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S.F.'s Daring District 2030 Game Plan

San Francisco Office

District 2030 just launched in S.F., and we caught up with the man charged with helping the SF2030 team get as many building owners, operators and community stakeholders on board as possible.

Woods Bagot director of urban strategies Riki Nishimura chairs the outreach committee for District 2030, a new high-performance sustainable building District for S.F. He tells us 23 S.F. buildings encompassing 9M SF are so far signed up to participate (ranging from Kilroy's 333 Brannan--aka Dropbox's future home, below, to Twitter's HQ at Shorenstein's 1355 Market). The district provides a long-term partnership between building owners/operators and local government, professional and community stakeholders. While it may take longer for the public sector to implement energy-saving endeavors because of regulations and policies, the process can be sped up under the district model since the private sector is stepping up.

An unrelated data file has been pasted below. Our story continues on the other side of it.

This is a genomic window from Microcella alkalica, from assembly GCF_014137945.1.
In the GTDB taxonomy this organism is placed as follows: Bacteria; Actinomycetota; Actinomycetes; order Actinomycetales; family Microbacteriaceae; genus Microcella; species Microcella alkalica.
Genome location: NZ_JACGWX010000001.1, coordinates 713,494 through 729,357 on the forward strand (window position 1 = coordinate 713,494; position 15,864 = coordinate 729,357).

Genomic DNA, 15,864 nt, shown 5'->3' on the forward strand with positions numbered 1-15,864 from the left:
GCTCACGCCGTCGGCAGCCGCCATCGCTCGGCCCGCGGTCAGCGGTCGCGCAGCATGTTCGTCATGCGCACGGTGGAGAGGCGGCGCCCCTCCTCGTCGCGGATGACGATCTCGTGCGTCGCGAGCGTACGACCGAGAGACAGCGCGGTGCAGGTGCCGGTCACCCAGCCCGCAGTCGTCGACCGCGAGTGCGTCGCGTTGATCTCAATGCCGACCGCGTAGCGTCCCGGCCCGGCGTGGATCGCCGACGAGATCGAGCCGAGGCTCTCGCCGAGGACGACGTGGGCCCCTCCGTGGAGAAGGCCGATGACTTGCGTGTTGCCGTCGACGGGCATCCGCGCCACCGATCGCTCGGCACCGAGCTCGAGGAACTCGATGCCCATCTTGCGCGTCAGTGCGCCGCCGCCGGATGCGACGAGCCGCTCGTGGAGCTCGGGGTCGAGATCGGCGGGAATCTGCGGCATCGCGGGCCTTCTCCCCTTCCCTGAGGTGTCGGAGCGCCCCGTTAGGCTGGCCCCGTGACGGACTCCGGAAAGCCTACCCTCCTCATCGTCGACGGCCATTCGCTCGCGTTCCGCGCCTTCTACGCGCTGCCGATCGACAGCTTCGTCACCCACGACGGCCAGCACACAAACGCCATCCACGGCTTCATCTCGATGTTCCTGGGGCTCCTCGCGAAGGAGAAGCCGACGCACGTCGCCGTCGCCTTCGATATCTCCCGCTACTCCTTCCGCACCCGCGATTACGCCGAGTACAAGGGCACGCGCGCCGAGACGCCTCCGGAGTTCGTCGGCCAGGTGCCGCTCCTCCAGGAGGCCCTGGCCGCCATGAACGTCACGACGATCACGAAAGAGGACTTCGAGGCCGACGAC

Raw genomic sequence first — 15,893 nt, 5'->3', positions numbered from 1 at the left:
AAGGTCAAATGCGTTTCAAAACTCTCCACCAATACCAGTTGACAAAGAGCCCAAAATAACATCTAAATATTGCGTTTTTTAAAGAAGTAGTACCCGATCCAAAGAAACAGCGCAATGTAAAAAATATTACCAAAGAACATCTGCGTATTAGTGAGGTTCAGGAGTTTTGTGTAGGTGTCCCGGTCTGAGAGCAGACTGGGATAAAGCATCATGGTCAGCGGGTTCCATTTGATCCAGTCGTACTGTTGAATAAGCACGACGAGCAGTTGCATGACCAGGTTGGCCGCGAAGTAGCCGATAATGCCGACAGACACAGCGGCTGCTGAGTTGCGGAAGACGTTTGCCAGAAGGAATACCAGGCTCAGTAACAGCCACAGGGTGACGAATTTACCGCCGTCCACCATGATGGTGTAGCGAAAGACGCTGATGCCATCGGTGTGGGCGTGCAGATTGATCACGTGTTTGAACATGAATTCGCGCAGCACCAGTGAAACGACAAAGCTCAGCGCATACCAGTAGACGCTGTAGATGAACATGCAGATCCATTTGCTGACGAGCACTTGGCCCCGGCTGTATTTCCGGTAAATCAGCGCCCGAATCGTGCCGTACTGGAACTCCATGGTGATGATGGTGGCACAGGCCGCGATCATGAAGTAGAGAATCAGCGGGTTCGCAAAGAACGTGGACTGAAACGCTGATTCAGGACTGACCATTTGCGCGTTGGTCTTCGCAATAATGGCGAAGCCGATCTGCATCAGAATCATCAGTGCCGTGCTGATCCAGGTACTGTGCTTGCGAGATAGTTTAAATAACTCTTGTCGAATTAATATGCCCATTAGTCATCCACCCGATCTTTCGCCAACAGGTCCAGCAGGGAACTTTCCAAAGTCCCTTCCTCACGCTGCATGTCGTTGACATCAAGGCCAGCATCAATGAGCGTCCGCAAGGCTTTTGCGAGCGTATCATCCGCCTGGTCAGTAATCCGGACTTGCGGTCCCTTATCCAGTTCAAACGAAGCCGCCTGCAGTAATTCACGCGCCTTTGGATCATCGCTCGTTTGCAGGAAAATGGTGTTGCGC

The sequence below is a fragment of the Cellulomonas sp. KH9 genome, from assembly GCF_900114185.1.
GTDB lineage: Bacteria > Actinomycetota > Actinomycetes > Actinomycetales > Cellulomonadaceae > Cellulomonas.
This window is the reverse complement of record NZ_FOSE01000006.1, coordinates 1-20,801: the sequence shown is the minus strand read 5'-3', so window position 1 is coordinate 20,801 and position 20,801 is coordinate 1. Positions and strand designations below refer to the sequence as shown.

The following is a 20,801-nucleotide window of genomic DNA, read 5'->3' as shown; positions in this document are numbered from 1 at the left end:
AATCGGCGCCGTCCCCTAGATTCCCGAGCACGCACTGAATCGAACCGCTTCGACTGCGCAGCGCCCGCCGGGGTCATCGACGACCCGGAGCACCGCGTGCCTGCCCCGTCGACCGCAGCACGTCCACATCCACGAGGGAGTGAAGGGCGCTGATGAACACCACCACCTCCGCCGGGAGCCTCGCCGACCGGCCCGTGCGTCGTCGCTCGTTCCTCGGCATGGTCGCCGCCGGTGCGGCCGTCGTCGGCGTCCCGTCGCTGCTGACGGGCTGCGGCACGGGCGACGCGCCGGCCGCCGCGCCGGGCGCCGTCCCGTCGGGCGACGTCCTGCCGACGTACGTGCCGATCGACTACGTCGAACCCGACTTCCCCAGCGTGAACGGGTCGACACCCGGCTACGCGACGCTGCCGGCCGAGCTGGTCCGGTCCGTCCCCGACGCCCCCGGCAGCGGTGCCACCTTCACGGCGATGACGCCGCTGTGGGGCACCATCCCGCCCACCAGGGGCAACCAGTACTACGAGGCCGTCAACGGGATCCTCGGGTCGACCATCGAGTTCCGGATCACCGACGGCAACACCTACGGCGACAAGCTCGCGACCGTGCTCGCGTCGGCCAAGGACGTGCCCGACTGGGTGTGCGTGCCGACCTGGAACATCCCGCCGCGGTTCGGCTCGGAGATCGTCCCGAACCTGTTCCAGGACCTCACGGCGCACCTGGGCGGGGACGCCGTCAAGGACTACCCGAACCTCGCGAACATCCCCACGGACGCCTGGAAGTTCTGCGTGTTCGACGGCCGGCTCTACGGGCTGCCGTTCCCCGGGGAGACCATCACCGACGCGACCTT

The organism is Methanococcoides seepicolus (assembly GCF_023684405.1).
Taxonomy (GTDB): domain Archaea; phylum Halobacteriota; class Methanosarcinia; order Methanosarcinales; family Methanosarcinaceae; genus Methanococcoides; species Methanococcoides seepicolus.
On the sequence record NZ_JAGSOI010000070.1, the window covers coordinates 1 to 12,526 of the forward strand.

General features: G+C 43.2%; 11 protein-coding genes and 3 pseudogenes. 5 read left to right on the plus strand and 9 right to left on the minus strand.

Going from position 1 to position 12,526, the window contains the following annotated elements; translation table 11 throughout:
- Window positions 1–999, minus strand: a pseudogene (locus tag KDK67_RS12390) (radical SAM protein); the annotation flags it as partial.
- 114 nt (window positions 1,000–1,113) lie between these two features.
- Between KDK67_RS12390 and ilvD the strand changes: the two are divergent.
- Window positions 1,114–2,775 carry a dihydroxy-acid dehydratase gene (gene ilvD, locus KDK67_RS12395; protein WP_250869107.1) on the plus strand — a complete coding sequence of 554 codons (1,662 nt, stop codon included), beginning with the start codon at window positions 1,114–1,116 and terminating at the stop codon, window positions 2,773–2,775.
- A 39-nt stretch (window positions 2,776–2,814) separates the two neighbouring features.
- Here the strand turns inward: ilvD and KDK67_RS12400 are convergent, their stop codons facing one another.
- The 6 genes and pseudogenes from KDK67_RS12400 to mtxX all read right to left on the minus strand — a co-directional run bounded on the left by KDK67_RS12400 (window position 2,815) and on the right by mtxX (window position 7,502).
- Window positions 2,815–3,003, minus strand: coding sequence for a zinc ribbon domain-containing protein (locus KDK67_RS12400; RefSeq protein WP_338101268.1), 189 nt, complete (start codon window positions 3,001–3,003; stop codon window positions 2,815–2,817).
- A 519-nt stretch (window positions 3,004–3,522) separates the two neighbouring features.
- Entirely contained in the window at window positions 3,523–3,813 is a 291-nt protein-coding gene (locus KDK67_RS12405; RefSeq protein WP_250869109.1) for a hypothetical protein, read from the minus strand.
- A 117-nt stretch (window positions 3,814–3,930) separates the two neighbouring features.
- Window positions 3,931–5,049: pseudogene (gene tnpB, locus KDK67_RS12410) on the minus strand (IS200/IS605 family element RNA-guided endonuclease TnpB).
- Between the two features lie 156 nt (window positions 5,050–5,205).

Private sector leadership is key in keeping the District connected to market realities and solutions while the public partnership allows for states and local governments to help create new or modify existing incentives and government programs to support private sector stakeholders in collectively achieving the 2030 District goals. The goal of the effort is to track metrics and performance for building energy and water use, and transportation emissions, which will be reported on aggregated building and district-wide performance against set metrics and performance goals with incremental milestones.

Director of SF Department of the Environment Deborah Raphael spoke at the invitation-only launch event at the city's 25 Van Ness last Friday, another building on the list. (District 2030 director is RMW principal Stan Lew.) The district focuses on achieving the goals set by the Architecture 2030 Challenge for Planning to dramatically reduce energy, water consumption and greenhouse emissions for existing and new developments. S.F. is the eighth city on board (Seattle was the first). The next step is to search for an exec director in S.F. to oversee the larger initiative and build out a staff, he says.